This is a newsy photo, for sure, a shot taken with all the implied danger of being smack dab in a battle zone; but it’s not a mere news shot because it’s so strong and timeless, and the story it bears isn’t the disposable kind that graces newspapers but instead a photo that links tightly through form, subject, and implication with all the other photos in the trilogy. Furthering the pairings and resonances of the book, the above isn’t the only Molotov cocktail shot. A few pages earlier we see two homemade bombs launched into the smoky air by a hooded man before a dumpster fire. Those two bombs soaring during a street fight in Cairo are on the right side of the page. On the left? A Veteran’s Day parade on Fifth Avenue, men in minuteman costume tootling pennywhistles marching along beneath four helicopters in the sky in the near exact positions as the flaming bottles in the adjacent shot.

Yes, that degree of dualing and complexity. Some college school student will someday write a paper on just this one page spread … if not a graduate thesis on the whole three books.

A small hint to that future thesis writer: The first photo in the trilogy, a lovely nude-torsoed woman looking out a hotel room window in Moscow is from the same contact sheet as the final photo in the trilogy, the same woman now putting on a dress and lit up by a curtain before the room’s large hotel window.

Does that mean the whole trilogy takes place in the few seconds between the photos? Are all the shots in all three books simply that woman’s dream? Or is she the trilogy’s heroine, who, escaping mere temporality, has adventures on many continents over many years and many political and social upheavals finally to arrive back just where she began? I’ll leave it to my hypothetical scholars to work it all out as best they can.

As for me, can I pick a favorite volume of the three linked books? Nope, they’re each full of powerful, amazing photographs, and they each radiate Eskenazi’s deep intent in how his story is coming together. I do have photos I like better than others, but even thinking like that in such a complex work seems to be missing the point, like deciding that the scene with Miss Havisham burning up in Dickens’s “Great Expectations” is the only chapter in the book you like, the rest of it, Meh. No, in the “Black Garden” trilogy every photo has a reason to be there, and as much as in any photobook I can think of, the sum is far larger than the very impressive parts.

This last thought is most manifest dead center in the middle book.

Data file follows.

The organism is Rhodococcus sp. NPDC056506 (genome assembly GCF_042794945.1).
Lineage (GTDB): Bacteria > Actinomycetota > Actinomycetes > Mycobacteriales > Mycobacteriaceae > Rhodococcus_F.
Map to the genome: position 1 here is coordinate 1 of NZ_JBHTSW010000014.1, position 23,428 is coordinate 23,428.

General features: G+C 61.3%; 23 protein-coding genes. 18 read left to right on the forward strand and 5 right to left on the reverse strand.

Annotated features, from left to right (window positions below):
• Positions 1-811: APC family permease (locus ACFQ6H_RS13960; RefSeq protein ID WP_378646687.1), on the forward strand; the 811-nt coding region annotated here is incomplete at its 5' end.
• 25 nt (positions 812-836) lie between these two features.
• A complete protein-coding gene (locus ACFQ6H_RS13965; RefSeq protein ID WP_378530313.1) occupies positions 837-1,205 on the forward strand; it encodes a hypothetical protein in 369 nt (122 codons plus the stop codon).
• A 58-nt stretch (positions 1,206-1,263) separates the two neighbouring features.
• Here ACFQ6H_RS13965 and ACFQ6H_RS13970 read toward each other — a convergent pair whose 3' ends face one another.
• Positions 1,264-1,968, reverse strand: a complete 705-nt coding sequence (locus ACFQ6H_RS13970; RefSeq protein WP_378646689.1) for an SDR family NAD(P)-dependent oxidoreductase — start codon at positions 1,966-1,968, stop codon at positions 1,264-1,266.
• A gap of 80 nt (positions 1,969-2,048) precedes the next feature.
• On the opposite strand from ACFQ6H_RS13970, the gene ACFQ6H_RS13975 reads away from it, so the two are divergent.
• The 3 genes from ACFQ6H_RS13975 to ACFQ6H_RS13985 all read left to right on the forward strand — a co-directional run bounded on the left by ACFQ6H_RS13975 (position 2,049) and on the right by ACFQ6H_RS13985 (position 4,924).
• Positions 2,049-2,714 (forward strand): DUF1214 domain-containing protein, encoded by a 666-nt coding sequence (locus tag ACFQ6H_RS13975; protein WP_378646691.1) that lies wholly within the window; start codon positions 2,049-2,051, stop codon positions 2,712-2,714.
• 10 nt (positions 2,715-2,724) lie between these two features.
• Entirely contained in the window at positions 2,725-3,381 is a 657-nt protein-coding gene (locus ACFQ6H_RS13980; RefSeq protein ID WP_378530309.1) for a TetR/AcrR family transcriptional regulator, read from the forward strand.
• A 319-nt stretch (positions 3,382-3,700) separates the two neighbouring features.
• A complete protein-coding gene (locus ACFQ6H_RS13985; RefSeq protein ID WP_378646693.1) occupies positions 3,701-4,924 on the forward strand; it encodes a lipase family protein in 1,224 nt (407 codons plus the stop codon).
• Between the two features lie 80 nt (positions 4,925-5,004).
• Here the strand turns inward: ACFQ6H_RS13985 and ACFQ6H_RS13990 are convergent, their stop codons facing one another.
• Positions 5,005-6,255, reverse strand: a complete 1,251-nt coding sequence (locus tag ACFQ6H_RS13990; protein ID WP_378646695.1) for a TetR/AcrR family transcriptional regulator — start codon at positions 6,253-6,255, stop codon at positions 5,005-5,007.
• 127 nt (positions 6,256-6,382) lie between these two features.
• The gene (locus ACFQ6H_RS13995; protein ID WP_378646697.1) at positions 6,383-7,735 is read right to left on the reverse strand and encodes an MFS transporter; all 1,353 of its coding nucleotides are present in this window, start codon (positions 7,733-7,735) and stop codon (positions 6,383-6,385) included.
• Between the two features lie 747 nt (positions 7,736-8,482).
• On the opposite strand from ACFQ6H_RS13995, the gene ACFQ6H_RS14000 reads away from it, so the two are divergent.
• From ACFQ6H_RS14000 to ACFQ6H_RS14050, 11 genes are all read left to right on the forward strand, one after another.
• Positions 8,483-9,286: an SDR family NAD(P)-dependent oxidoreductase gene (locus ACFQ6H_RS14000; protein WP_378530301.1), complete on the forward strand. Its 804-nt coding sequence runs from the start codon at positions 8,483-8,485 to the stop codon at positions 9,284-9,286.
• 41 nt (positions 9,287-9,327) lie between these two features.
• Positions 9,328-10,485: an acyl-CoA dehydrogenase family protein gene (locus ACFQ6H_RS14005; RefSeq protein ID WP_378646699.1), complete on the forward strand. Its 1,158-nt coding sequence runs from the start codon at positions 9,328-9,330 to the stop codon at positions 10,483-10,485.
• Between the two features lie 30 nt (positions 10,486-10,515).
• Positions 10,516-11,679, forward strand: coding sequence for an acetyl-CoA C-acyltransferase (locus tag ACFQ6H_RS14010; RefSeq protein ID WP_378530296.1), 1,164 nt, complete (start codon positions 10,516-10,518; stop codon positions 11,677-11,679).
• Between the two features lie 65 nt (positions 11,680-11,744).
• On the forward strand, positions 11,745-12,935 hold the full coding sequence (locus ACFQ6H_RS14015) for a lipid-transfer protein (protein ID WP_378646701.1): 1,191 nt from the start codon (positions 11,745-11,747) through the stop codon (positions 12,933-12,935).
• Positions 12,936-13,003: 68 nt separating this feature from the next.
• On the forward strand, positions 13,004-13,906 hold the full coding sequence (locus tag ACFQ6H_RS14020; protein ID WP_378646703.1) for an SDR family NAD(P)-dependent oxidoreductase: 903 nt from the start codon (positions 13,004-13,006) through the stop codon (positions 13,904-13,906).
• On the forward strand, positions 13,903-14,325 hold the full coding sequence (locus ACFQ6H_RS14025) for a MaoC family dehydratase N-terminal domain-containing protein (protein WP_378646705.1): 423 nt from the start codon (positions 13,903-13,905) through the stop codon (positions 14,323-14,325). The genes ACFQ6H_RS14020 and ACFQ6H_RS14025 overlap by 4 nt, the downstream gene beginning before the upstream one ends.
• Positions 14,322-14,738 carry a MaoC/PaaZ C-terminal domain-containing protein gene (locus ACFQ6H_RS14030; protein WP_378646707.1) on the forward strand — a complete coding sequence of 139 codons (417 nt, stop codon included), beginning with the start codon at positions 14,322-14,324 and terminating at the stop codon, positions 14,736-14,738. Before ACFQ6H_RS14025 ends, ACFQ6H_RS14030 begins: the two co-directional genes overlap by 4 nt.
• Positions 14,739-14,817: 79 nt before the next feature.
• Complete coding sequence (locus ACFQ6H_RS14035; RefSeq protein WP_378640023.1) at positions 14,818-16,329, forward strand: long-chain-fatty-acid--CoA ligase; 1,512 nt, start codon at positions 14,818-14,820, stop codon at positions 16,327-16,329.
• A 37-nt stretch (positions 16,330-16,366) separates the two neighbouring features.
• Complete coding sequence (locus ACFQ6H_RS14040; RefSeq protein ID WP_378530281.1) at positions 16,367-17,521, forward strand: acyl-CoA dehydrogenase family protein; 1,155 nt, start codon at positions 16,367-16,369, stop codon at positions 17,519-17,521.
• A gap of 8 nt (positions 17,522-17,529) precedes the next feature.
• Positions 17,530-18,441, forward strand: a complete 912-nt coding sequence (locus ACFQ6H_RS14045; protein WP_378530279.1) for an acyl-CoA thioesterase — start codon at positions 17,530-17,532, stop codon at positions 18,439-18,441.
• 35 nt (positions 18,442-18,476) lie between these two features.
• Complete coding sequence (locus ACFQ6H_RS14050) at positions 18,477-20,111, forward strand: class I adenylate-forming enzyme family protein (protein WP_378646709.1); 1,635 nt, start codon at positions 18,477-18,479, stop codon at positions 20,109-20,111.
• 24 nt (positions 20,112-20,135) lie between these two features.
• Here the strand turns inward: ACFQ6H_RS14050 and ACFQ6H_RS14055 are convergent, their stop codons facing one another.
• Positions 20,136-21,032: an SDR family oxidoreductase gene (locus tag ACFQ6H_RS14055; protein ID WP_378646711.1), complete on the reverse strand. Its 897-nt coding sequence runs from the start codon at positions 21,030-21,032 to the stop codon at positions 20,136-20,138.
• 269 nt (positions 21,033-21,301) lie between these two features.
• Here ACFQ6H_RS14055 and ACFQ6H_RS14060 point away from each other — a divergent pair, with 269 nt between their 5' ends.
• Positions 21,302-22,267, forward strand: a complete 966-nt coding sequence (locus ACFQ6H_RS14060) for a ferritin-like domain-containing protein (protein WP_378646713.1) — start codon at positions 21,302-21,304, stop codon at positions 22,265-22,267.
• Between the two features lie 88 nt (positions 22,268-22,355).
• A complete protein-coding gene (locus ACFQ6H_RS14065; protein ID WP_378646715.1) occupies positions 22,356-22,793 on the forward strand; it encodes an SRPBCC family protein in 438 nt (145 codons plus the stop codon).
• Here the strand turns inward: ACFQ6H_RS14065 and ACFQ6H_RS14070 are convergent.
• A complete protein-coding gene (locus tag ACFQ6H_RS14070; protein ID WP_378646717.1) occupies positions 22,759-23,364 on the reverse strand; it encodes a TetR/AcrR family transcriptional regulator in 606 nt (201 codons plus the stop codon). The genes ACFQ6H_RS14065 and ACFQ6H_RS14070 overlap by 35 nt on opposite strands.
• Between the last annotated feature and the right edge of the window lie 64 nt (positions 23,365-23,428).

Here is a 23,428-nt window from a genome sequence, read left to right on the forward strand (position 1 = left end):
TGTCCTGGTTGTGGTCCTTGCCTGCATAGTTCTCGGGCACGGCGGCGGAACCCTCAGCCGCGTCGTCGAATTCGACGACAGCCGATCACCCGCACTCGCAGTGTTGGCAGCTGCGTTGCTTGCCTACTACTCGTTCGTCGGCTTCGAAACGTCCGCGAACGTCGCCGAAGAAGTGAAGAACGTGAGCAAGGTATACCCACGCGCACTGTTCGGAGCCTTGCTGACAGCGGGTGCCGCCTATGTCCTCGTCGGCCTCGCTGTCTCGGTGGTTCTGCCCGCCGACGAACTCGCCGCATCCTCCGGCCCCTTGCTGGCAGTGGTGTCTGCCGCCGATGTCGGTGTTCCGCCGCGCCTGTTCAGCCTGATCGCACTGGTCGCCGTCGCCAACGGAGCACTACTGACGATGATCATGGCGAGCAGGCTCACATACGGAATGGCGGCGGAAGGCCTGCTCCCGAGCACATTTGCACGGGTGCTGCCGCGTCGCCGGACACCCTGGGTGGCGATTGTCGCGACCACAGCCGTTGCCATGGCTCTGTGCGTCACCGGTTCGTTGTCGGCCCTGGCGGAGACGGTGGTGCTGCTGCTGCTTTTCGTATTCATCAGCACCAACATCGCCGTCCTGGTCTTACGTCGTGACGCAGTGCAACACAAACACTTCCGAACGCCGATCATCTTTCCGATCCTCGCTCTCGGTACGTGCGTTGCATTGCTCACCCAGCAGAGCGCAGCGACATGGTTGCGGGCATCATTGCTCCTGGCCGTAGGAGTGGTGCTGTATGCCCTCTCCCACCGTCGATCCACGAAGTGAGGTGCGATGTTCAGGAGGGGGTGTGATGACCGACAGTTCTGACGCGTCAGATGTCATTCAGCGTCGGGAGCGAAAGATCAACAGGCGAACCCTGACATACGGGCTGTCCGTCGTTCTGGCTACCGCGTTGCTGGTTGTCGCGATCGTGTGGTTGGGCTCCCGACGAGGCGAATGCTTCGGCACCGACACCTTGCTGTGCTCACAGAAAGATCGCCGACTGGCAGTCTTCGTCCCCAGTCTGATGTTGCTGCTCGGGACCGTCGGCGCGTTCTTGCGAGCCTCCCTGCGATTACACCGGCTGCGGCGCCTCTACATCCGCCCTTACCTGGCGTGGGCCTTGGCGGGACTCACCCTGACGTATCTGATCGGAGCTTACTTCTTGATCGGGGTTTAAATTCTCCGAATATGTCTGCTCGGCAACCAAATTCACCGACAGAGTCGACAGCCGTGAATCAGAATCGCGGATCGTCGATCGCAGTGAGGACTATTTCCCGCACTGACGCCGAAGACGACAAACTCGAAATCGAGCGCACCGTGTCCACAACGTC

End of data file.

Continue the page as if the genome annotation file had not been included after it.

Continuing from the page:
Before I describe the array of photos in that center spot, I should tell you that Eskenazi worked for a while as a security guard at the Met Museum (great first job, you wannabe photographers and artists), and he spent a lot of time with the Italian altar pieces. He says he fell for their three-part nature, the large middle panel, and the two flanking it—and that the whole trilogy is in a way based on that construction.

So what does the very middle of a book based on Odysseus’s travels, a trilogy inspired in part by our current ecological crises, do? It opens up beautifully.

First you hit a photo that’s spread the length of the quite wide book. It’s dozens of bathers in a sun-drenched sea, in a broad circle, all holding hands. But that’s hardly all. The initial spread folds back, revealing four photos, on the right boaters walking ashore, next to it a lump of an island in the sea, then three black-shrouded women gazing outward, and finally a handheld snapshot of the World Trade Center hovering inches from a camera trained on Lower Manhattan post 9/11. But then—breathless hopefulness—those two end photos fold back and we get one whole spread of events before a calm sea: a man lying on rocks, a woman looking out at a ship, that island, those shrouded women, then some sunbathers, and finally a woman using a primitive straw broom to sweep up trash before the wine-dark sea.

A still center in the chaos, a place the whole wild rest of the three books swirl around. True, world-saving hope? Not for me to say. (Turns out the man on the rocks is a dead refugee; and the book’s next spread puts us right back in fire and Molotov-cocktail-throwing violence.) But that woman in that Moscow hotel dreaming this whole breathtaking photobook saga, I’m sure she—like us—takes her comfort these days where she can.

But comfort, of course, is not Eskenazi’s job. Making strong, moving photos is. As well as creating a book that pushes the very boundaries of what a photobook can be.

That’s the vastly ambitious job he took on … and in the three astonishing volumes of “The Black Garden” trilogy, unequivocally pulled off.

A selection of Jason Eskenazi’s photobooks can be purchased here.

Robert Dunn is a writer, photographer, and teacher. His latest novel is Savage Joy, inspired by his first years in NYC and working at The New Yorker magazine. His photobooks OWS, Angel Parade, Carnival of Souls, and New York Street are in the permanent collection of the libraries of the Museum of Modern Art and the International Center of Photograph (more info on Dunn’s own photobooks here; prints of his work can be ordered here, follow his instagram here). Dunn also teaches a course called “Writing the Photobook” at the New School University in New York City.